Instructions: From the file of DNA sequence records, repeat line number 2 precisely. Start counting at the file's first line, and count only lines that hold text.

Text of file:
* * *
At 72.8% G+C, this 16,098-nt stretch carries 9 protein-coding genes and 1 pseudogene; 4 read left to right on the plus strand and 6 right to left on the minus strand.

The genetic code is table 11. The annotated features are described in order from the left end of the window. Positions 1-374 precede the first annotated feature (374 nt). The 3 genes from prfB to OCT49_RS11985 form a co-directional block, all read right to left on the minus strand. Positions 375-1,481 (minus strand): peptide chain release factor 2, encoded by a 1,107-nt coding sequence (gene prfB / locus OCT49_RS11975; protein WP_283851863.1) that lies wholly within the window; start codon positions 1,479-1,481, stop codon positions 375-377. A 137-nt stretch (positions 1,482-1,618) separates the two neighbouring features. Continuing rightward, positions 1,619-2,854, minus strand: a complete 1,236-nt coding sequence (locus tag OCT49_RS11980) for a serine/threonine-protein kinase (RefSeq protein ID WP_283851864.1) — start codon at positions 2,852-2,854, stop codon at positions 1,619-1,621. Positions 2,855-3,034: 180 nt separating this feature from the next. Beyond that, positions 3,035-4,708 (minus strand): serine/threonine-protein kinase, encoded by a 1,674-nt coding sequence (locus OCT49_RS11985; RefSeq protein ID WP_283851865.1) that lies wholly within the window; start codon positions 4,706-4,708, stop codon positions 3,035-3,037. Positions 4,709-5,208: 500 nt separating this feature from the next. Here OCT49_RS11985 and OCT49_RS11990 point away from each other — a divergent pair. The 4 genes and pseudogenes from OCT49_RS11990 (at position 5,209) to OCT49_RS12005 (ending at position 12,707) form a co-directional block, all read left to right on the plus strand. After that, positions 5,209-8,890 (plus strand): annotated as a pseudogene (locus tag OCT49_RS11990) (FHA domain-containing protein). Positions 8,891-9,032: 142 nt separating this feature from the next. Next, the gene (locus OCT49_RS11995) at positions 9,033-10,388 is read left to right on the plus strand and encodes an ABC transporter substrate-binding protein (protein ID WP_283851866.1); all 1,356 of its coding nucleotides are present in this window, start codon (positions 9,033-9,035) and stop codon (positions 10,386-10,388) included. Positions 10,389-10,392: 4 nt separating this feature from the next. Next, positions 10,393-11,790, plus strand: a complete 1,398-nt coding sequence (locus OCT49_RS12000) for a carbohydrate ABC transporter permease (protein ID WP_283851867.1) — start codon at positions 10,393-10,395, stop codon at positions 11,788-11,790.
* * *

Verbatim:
The genetic code is table 11. The annotated features are described in order from the left end of the window. Positions 1-374 precede the first annotated feature (374 nt). The 3 genes from prfB to OCT49_RS11985 form a co-directional block, all read right to left on the minus strand. Positions 375-1,481 (minus strand): peptide chain release factor 2, encoded by a 1,107-nt coding sequence (gene prfB / locus OCT49_RS11975; protein WP_283851863.1) that lies wholly within the window; start codon positions 1,479-1,481, stop codon positions 375-377. A 137-nt stretch (positions 1,482-1,618) separates the two neighbouring features. Continuing rightward, positions 1,619-2,854, minus strand: a complete 1,236-nt coding sequence (locus tag OCT49_RS11980) for a serine/threonine-protein kinase (RefSeq protein ID WP_283851864.1) — start codon at positions 2,852-2,854, stop codon at positions 1,619-1,621. Positions 2,855-3,034: 180 nt separating this feature from the next. Beyond that, positions 3,035-4,708 (minus strand): serine/threonine-protein kinase, encoded by a 1,674-nt coding sequence (locus OCT49_RS11985; RefSeq protein ID WP_283851865.1) that lies wholly within the window; start codon positions 4,706-4,708, stop codon positions 3,035-3,037. Positions 4,709-5,208: 500 nt separating this feature from the next. Here OCT49_RS11985 and OCT49_RS11990 point away from each other — a divergent pair. The 4 genes and pseudogenes from OCT49_RS11990 (at position 5,209) to OCT49_RS12005 (ending at position 12,707) form a co-directional block, all read left to right on the plus strand. After that, positions 5,209-8,890 (plus strand): annotated as a pseudogene (locus tag OCT49_RS11990) (FHA domain-containing protein). Positions 8,891-9,032: 142 nt separating this feature from the next. Next, the gene (locus OCT49_RS11995) at positions 9,033-10,388 is read left to right on the plus strand and encodes an ABC transporter substrate-binding protein (protein ID WP_283851866.1); all 1,356 of its coding nucleotides are present in this window, start codon (positions 9,033-9,035) and stop codon (positions 10,386-10,388) included. Positions 10,389-10,392: 4 nt separating this feature from the next. Next, positions 10,393-11,790, plus strand: a complete 1,398-nt coding sequence (locus OCT49_RS12000) for a carbohydrate ABC transporter permease (protein ID WP_283851867.1) — start codon at positions 10,393-10,395, stop codon at positions 11,788-11,790.